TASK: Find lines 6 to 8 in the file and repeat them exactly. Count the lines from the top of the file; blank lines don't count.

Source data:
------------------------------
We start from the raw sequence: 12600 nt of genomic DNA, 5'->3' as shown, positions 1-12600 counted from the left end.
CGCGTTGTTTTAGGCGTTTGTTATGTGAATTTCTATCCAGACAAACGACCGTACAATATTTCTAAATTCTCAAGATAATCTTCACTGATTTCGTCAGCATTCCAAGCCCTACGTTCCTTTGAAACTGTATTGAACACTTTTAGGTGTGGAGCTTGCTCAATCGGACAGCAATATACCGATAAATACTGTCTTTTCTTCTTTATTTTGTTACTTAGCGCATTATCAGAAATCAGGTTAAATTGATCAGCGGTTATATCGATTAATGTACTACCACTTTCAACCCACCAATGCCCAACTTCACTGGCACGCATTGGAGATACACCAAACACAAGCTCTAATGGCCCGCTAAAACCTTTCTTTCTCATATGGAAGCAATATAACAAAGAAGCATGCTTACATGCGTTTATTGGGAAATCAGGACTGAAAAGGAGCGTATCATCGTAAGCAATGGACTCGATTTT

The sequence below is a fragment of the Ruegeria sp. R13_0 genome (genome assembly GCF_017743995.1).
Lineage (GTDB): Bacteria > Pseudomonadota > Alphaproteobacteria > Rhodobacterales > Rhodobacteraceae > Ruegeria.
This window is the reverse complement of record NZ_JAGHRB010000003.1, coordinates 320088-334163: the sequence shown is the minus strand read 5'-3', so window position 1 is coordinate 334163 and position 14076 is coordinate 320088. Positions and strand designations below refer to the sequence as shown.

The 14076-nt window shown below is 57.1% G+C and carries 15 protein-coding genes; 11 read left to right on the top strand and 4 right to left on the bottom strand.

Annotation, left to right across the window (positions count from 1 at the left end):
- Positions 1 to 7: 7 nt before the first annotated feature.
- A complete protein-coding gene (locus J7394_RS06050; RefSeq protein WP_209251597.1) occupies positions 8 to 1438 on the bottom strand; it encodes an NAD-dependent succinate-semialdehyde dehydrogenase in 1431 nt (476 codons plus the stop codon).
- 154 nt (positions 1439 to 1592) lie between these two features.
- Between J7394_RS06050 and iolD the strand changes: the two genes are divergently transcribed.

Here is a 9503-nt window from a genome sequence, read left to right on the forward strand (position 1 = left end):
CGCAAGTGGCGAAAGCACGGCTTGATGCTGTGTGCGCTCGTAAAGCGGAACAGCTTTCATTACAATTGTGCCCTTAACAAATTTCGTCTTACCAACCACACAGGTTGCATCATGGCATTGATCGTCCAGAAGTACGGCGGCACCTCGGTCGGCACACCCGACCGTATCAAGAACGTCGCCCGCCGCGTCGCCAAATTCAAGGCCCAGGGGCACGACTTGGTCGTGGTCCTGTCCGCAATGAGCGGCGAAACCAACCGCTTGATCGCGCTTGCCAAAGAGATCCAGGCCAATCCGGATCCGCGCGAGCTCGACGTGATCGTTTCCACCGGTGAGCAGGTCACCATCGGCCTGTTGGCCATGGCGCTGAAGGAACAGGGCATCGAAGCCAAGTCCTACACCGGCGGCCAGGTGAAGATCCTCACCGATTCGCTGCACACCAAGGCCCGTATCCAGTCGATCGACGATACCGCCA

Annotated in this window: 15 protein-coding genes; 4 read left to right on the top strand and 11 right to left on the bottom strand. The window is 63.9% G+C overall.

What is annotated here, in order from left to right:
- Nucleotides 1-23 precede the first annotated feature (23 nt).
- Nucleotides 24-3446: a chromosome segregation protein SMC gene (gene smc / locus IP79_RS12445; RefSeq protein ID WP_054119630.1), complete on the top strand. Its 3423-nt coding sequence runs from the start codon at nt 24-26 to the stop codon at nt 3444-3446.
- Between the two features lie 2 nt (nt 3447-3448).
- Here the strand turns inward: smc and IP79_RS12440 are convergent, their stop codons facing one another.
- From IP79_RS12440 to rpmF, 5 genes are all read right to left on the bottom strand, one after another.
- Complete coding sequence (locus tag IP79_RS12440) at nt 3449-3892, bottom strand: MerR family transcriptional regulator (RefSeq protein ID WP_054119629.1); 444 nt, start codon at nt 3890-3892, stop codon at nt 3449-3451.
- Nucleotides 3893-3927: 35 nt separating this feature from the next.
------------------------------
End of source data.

The 14076-nt window shown below is 57.1% G+C and carries 15 protein-coding genes; 11 read left to right on the top strand and 4 right to left on the bottom strand.

Annotation, left to right across the window (positions count from 1 at the left end):
- Positions 1 to 7: 7 nt before the first annotated feature.